November 23, 2020


ISS Policy Updates for 2021 and Frequently Asked Questions for COVID-Related Pay Decisions

Institutional Shareholder Services (ISS) recently issued policy updates for 2021. Additionally, in October ISS issued Frequently Asked Questions (FAQs) related to COVID-19 pay decisions. This article summarizes both the compensation-related policy updates and the FAQs related to COVID-19, and highlights other key changes to ISS’s policies. ISS will publish all updated proxy voting guidelines for 2021 by late November/early December.

2021 Policy Updates

The two compensation-related policy updates cover ISS voting recommendations on shareholder proposals relating to Gender, Race/Ethnicity Pay Gaps and Board Independence – Classification of Directors.

Gender, Race/Ethnicity Pay Gaps: ISS will vote case-by-case on requests for reports on a company’s pay data by gender or race/ethnicity, or a report on a company’s policies and goals to reduce any gender or race/ethnicity pay gaps, taking into account:

  • The company’s current policies and disclosure related to both its diversity and inclusion policies and practices and its compensation philosophy on fair and equitable compensation practices;
  • Whether the company has been the subject of recent controversy, litigation, or regulatory actions related to gender, race, or ethnicity pay gap issues;
  • The company’s disclosure regarding gender, race, or ethnicity pay gap policies or initiatives compared to its industry peers; and
  • Local laws regarding categorization of race and/or ethnicity and definitions of ethnic and/or racial minorities.

ISS updated the policy language to clarify how it evaluates a company’s policies and practices compared to its peers. ISS also highlights that some legal jurisdictions do not allow companies to categorize employees by race and/or ethnicity and that definitions of ethnic and/or racial minorities differ from country to country, so a global racial and/or ethnicity statistic would not necessarily be meaningful or possible to provide.

Board Independence – Classification of Directors: ISS will not consider a non-employee director as independent if the individual’s pay is comparable to Named Executive Officers’ (NEOs’) pay for multiple years. While ISS has reviewed non-employee director pay vs. NEO pay as a historical practice, this factor is now being made explicit with this policy update.

Other notable ISS updates are summarized below:

Director Elections: Racial/Ethnic Board Diversity (applies to Russell 3000 and S&P 1500 Indexes): Beginning in 2022, ISS will adopt a new voting policy with respect to U.S. boards that lack racial and ethnic diversity. During a one-year transition period beginning in 2021, ISS will highlight in a company’s proxy research report the lack of racial and ethnic diversity (or lack of disclosure of such) on its board. The purpose is to help investors identify companies they may wish to engage and foster dialogue with on this topic.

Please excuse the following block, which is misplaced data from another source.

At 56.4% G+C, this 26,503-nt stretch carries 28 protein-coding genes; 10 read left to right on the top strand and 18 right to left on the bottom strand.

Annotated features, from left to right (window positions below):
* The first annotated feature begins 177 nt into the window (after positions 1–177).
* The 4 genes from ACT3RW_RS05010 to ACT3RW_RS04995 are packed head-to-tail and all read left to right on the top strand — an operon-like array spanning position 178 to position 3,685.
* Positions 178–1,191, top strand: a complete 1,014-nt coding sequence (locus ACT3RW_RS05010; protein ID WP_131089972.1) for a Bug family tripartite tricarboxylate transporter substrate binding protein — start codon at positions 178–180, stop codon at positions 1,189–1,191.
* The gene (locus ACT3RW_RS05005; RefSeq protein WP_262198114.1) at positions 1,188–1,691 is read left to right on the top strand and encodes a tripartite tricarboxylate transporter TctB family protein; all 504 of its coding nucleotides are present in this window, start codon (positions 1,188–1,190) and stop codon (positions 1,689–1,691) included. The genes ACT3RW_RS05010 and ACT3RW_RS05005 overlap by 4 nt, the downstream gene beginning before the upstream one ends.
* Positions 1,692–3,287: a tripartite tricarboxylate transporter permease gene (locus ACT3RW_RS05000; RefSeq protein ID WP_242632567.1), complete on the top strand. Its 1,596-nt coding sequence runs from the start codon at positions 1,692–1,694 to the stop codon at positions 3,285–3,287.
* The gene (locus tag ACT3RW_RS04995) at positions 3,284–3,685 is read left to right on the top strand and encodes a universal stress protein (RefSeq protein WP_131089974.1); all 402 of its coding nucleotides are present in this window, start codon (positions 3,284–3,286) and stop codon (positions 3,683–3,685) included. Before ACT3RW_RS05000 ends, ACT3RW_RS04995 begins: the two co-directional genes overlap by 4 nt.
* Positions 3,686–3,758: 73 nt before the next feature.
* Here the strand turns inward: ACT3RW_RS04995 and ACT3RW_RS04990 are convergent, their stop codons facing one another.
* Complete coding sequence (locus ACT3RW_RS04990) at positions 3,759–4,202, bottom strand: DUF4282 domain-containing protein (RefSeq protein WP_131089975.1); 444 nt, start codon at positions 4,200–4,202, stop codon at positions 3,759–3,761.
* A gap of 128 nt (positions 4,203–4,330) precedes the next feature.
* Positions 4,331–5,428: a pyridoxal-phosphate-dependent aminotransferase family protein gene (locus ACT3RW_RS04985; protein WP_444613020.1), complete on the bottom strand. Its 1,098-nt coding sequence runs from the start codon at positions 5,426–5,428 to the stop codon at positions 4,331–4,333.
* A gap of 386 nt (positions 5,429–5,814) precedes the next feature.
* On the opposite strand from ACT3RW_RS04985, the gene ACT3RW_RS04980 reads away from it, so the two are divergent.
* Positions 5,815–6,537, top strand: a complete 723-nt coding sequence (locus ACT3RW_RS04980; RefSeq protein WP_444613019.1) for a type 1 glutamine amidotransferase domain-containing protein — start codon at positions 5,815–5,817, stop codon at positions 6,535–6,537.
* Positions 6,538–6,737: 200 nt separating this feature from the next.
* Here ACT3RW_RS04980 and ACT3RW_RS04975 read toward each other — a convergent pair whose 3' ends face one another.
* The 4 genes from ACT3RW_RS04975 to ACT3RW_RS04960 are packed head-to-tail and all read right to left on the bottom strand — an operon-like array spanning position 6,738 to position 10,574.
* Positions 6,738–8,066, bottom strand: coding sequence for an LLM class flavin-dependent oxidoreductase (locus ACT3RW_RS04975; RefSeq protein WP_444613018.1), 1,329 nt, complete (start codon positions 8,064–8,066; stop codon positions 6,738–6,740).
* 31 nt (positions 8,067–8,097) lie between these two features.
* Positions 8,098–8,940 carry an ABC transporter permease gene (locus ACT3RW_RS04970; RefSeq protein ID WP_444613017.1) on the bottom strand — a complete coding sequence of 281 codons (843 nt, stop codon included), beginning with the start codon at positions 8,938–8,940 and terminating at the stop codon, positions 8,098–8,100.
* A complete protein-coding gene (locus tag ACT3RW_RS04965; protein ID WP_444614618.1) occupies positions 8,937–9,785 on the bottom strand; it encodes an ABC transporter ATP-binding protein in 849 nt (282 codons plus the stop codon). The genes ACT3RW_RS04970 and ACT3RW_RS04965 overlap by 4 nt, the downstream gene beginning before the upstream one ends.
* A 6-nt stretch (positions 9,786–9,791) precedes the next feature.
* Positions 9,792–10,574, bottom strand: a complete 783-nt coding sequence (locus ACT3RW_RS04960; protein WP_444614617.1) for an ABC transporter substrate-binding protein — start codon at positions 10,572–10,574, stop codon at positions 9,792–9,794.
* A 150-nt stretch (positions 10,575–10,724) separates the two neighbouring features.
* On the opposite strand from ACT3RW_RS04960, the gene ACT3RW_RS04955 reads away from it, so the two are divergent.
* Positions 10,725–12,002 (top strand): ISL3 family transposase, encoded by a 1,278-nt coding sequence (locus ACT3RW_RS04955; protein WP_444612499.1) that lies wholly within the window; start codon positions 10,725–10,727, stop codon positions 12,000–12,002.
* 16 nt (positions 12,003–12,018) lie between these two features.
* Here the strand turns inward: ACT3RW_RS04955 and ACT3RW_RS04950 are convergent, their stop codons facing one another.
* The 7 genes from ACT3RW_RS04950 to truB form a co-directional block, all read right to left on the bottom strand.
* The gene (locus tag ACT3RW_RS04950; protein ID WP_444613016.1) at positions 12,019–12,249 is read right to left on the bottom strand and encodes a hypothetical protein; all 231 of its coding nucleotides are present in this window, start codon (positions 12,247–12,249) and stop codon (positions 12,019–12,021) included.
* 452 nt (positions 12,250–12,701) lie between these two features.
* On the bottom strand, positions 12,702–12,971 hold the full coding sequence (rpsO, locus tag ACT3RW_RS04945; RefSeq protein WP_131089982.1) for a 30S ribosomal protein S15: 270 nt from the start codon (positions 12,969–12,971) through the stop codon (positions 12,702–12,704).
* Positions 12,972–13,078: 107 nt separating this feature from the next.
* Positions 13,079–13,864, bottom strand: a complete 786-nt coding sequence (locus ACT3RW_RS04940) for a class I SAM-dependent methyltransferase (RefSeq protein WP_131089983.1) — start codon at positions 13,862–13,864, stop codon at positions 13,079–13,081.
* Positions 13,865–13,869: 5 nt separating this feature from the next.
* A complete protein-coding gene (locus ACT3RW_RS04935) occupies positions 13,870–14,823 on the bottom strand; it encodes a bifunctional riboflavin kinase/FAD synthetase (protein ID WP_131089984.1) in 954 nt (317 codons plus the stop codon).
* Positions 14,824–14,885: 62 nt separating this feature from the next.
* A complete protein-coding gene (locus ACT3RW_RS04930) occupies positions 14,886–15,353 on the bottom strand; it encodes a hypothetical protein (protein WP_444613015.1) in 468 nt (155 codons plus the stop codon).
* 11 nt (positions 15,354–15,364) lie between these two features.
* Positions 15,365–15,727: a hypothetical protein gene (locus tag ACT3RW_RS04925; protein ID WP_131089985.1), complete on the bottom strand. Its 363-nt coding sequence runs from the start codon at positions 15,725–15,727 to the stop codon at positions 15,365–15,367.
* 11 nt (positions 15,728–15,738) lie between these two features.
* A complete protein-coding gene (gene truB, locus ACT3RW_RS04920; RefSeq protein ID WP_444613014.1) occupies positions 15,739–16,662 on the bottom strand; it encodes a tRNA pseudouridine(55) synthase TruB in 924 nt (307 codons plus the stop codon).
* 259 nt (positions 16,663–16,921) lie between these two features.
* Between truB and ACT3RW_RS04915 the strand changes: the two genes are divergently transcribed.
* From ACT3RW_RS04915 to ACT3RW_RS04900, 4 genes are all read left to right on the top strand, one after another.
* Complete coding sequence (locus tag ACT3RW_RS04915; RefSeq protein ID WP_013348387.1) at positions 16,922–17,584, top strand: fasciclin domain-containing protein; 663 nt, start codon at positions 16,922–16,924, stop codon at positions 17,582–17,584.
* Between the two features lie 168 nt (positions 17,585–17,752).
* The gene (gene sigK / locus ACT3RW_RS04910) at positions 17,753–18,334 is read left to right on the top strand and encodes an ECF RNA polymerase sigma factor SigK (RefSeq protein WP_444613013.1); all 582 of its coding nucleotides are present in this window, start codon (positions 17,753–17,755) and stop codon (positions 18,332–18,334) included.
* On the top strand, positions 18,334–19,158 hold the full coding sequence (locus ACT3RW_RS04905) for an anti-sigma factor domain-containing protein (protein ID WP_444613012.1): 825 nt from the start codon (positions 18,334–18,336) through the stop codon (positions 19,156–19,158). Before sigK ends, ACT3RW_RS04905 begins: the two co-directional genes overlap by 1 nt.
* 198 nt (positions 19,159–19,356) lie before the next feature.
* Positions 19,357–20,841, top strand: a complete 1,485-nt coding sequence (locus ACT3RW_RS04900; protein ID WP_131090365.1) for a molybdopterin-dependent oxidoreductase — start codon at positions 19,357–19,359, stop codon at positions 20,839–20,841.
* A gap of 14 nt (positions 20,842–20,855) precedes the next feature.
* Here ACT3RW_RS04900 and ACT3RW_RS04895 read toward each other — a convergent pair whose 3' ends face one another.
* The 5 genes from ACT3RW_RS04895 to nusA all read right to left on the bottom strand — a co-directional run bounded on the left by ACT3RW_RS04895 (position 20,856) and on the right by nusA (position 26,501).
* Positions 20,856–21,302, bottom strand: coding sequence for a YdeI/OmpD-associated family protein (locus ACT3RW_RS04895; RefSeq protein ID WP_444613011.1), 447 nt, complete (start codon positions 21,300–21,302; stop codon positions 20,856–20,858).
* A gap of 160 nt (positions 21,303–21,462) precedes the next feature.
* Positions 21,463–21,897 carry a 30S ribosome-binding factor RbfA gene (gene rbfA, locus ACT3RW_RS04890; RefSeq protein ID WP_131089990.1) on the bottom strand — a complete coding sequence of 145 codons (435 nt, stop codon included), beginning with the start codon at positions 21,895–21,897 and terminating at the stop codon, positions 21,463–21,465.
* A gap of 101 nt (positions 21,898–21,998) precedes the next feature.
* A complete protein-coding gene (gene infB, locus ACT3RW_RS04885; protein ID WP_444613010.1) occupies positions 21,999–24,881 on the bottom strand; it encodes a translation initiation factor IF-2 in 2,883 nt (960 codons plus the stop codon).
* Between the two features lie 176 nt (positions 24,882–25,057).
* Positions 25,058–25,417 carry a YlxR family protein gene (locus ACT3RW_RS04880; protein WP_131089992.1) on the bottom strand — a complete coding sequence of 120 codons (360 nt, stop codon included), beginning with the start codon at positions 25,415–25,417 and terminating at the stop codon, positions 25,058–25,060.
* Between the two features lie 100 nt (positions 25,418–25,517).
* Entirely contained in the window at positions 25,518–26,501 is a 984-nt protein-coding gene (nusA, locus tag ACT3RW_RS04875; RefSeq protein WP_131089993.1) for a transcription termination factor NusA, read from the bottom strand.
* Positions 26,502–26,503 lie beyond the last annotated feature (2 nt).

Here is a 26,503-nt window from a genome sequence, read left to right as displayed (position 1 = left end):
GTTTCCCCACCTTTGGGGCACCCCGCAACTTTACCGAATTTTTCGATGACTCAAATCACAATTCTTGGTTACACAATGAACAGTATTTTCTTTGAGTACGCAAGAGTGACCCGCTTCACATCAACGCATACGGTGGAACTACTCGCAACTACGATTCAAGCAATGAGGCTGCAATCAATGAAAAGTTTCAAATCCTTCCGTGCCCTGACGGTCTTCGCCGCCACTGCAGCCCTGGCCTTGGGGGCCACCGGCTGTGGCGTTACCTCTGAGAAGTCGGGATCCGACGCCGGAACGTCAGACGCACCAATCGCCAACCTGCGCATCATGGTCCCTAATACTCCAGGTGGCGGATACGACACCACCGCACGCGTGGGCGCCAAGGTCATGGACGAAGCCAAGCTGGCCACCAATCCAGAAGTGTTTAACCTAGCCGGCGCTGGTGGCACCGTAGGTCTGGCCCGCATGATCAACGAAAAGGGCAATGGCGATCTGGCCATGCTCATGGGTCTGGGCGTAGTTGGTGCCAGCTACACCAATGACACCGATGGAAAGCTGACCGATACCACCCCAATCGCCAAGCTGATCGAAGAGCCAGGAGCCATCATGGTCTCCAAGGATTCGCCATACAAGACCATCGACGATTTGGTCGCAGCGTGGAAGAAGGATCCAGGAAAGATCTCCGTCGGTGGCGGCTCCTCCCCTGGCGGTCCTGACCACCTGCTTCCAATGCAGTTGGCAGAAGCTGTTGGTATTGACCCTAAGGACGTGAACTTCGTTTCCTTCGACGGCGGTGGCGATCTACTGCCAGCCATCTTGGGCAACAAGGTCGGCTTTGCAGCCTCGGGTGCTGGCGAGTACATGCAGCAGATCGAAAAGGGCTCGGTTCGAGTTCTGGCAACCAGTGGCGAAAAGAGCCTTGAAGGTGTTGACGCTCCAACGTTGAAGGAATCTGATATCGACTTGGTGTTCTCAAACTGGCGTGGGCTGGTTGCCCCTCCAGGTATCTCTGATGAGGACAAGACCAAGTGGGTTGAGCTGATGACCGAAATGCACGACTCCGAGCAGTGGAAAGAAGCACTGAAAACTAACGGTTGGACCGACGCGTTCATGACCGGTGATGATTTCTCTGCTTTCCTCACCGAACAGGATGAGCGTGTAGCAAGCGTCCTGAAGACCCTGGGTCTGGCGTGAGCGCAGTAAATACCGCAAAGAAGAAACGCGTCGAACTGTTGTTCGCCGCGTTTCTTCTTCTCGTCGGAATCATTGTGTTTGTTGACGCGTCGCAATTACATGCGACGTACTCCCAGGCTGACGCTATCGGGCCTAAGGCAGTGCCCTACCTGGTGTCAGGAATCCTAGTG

In 2022, for companies in the Russell 3000 or S&P 1500 indexes where the board has no racially or ethnically diverse members, ISS will recommend voting against or withhold from the chair of the nominating committee (or other directors on a case-by-case basis). Companies that provide aggregated diversity statistics for board members will only be considered if the breakout is specific to racial and/or ethnic diversity. ISS will allow an exception if there was racial and/or ethnic diversity on the board at the preceding annual meeting and the board makes a firm commitment to appoint at least one racial and/or ethnically diverse member within a year.

ISS Discontinues S&P 500 Proxy Report Draft Review Process: Effective for shareholder meetings held on or after January 1, 2021, ISS will no longer provide U.S.-based S&P 500 companies the opportunity to review draft proxy research reports prior to publication. ISS does not believe the additional review process is necessary as ISS supports the accuracy of its data and the quality-control process. With the elimination of the review process, ISS states that institutional clients will be able to engage with companies sooner, as reports will be filed earlier.

In order to comply with the Securities and Exchange Commission (SEC) regulations passed in July regarding proxy advisor recommendations, ISS notes that companies will receive a complimentary copy of the ISS report upon publication and be able to respond with comments and corrections.

FAQs for COVID-Related Pay Decisions

ISS released the October FAQs to help public companies think through incentive plan changes related to COVID-19. Consistent with its April 2020 policy guidance, ISS’s October FAQs emphasize the importance of clear and adequate disclosures.

ISS will continue to use quantitative screens as a first look at incentive plans at publicly traded companies. The quantitative screens will not be modified to address the impact of the pandemic. Instead, ISS notes that it will continue to use the quantitative screens to identify elevated concerns that warrant more in-depth qualitative reviews of compensation programs and practices. The qualitative evaluation is where ISS considers the impact of COVID-19.

ISS Process to Analyze Pay Decisions Related to COVID-19QuantitativeScreensNoYesIn-Depth QualitativeReview Using COVID-19 GuidanceStandardQualitative ReviewElevated Concern?

Temporary Salary Reductions: In spring 2020, many companies impacted by COVID-19 reduced executive and employee salaries. The recent ISS FAQs note that salaries are a small portion of total pay for executives. As a result, the impact of salary cuts will be given mitigating weight to the extent they decrease total executive pay. Accordingly, salary reductions will be considered more meaningful if they flow through to targeted incentive opportunities.

COVID-Related Changes to Incentives: Most of the FAQs address the impact of COVID-19 on executive incentives. Overall, the FAQs emphasize the need for clear disclosures that provide the justification and rationale for each decision, and that demonstrate the reasonableness of the resulting incentive outcomes. The following table summarizes the FAQs addressing incentives: